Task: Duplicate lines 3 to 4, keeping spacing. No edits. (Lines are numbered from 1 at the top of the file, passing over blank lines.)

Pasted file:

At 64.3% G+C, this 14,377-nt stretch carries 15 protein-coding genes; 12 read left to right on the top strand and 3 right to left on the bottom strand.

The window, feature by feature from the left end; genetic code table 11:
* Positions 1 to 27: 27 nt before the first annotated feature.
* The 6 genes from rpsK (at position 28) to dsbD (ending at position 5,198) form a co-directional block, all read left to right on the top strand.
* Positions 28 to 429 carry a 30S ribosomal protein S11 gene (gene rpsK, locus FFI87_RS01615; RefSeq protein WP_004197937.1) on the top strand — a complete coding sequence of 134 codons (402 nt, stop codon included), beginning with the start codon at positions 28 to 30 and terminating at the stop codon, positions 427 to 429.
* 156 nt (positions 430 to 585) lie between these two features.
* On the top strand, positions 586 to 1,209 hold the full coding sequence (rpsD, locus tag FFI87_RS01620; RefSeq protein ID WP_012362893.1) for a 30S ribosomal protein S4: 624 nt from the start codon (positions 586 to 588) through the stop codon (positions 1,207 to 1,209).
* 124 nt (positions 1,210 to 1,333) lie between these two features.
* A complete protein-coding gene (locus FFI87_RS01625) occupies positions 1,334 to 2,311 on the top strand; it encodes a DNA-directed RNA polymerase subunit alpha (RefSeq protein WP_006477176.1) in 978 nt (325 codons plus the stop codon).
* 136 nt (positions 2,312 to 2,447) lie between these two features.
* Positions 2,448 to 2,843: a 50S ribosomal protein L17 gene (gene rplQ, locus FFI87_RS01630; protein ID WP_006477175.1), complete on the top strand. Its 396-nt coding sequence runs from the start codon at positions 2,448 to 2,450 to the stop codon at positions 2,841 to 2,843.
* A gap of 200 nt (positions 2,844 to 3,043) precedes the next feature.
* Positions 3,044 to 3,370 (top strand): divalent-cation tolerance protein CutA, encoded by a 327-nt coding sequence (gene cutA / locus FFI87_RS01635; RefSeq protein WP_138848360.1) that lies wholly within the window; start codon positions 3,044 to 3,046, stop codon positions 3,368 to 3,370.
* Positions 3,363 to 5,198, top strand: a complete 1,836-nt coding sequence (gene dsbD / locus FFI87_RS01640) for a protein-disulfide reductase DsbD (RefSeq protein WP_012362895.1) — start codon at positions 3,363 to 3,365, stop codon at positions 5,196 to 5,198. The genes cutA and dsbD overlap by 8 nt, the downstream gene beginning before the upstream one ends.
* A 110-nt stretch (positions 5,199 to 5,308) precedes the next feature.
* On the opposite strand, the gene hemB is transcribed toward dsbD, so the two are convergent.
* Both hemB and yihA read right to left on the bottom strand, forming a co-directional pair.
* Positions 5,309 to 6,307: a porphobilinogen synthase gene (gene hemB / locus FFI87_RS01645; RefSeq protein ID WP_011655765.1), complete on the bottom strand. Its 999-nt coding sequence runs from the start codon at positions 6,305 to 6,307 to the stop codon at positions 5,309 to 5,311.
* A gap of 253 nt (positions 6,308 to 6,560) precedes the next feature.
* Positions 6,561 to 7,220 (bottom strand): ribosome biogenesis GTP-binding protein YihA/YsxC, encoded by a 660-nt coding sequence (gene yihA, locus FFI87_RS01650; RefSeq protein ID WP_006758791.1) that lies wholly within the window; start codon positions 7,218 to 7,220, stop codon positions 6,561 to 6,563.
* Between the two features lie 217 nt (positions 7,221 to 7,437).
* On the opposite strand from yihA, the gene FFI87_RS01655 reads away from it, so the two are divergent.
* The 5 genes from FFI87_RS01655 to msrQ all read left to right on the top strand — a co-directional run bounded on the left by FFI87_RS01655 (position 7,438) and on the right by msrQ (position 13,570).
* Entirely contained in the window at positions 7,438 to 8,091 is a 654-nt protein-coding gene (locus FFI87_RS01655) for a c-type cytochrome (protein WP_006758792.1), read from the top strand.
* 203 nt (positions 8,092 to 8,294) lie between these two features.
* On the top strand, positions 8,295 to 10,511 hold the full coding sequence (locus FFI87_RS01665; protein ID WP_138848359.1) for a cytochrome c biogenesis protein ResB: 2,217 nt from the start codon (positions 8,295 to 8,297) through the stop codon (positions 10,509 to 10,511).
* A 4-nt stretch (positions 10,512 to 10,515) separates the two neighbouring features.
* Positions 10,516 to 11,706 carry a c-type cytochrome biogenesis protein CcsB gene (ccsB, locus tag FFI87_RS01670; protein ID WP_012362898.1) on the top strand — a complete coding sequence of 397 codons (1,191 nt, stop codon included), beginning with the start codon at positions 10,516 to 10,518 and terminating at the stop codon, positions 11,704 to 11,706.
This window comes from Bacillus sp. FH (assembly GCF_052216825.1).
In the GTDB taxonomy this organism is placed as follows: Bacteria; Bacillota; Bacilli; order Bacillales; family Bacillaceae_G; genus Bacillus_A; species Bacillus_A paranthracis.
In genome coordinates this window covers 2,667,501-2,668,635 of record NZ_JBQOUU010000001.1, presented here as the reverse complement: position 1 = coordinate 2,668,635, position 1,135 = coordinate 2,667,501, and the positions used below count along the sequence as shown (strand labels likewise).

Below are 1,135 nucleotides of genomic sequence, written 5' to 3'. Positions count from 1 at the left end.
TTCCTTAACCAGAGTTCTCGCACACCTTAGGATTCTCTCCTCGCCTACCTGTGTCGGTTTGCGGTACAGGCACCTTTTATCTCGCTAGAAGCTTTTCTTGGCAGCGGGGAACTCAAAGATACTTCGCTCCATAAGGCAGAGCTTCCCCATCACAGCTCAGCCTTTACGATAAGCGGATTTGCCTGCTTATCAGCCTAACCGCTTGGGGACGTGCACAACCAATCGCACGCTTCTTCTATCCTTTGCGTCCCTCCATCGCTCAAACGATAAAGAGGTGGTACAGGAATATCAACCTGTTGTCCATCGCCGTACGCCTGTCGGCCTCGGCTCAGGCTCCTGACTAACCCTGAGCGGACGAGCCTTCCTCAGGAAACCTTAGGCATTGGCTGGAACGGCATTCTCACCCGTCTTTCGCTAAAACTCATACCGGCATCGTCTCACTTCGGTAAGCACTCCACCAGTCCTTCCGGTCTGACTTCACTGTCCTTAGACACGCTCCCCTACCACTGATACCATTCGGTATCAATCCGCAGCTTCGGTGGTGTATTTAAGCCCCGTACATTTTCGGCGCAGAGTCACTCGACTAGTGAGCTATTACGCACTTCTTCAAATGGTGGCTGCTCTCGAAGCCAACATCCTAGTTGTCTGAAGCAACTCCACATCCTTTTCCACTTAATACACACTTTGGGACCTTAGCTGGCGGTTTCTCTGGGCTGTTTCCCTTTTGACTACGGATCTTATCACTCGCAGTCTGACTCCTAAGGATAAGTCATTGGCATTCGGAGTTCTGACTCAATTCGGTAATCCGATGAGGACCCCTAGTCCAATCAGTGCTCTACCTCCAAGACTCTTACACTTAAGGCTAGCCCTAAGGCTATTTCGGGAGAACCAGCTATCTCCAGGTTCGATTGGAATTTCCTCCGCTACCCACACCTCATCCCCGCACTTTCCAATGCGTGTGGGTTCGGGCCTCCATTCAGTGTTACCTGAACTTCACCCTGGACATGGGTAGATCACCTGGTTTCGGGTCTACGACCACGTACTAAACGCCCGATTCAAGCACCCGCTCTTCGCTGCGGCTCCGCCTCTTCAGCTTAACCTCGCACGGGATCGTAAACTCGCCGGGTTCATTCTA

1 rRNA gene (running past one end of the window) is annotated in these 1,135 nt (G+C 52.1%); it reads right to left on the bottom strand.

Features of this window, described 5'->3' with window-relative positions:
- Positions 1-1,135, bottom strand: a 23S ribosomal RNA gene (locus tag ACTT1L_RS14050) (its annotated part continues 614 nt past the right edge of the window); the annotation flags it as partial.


* Positions 1 to 27: 27 nt before the first annotated feature.
* The 6 genes from rpsK (at position 28) to dsbD (ending at position 5,198) form a co-directional block, all read left to right on the top strand.